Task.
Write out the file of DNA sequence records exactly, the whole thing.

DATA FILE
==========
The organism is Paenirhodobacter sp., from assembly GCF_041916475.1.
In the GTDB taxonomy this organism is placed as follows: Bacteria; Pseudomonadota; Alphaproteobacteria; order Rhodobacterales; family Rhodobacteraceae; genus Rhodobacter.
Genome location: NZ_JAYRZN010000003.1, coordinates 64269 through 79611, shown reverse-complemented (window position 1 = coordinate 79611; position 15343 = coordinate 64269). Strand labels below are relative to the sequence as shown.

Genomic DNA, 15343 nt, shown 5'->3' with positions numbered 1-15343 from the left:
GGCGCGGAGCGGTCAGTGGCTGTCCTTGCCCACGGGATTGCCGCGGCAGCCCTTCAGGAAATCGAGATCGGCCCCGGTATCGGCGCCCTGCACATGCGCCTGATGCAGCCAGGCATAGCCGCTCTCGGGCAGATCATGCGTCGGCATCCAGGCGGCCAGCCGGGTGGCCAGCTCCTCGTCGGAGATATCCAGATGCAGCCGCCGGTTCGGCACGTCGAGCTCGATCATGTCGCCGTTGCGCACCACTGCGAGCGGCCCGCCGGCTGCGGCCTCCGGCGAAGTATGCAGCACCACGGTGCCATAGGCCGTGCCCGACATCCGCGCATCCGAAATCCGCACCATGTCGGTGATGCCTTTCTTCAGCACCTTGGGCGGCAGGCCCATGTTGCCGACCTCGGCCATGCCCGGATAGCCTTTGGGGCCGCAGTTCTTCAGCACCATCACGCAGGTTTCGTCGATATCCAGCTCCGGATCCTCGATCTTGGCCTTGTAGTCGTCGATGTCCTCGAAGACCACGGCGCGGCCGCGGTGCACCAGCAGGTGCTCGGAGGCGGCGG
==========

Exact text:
The organism is Paenirhodobacter sp., from assembly GCF_041916475.1.
In the GTDB taxonomy this organism is placed as follows: Bacteria; Pseudomonadota; Alphaproteobacteria; order Rhodobacterales; family Rhodobacteraceae; genus Rhodobacter.
Genome location: NZ_JAYRZN010000003.1, coordinates 64269 through 79611, shown reverse-complemented (window position 1 = coordinate 79611; position 15343 = coordinate 64269). Strand labels below are relative to the sequence as shown.

Genomic DNA, 15343 nt, shown 5'->3' with positions numbered 1-15343 from the left:
GGCGCGGAGCGGTCAGTGGCTGTCCTTGCCCACGGGATTGCCGCGGCAGCCCTTCAGGAAATCGAGATCGGCCCCGGTATCGGCGCCCTGCACATGCGCCTGATGCAGCCAGGCATAGCCGCTCTCGGGCAGATCATGCGTCGGCATCCAGGCGGCCAGCCGGGTGGCCAGCTCCTCGTCGGAGATATCCAGATGCAGCCGCCGGTTCGGCACGTCGAGCTCGATCATGTCGCCGTTGCGCACCACTGCGAGCGGCCCGCCGGCTGCGGCCTCCGGCGAAGTATGCAGCACCACGGTGCCATAGGCCGTGCCCGACATCCGCGCATCCGAAATCCGCACCATGTCGGTGATGCCTTTCTTCAGCACCTTGGGCGGCAGGCCCATGTTGCCGACCTCGGCCATGCCCGGATAGCCTTTGGGGCCGCAGTTCTTCAGCACCATCACGCAGGTTTCGTCGATATCCAGCTCCGGATCCTCGATCTTGGCCTTGTAGTCGTCGATGTCCTCGAAGACCACGGCGCGGCCGCGGTGCACCAGCAGGTGCTCGGAGGCGGCGG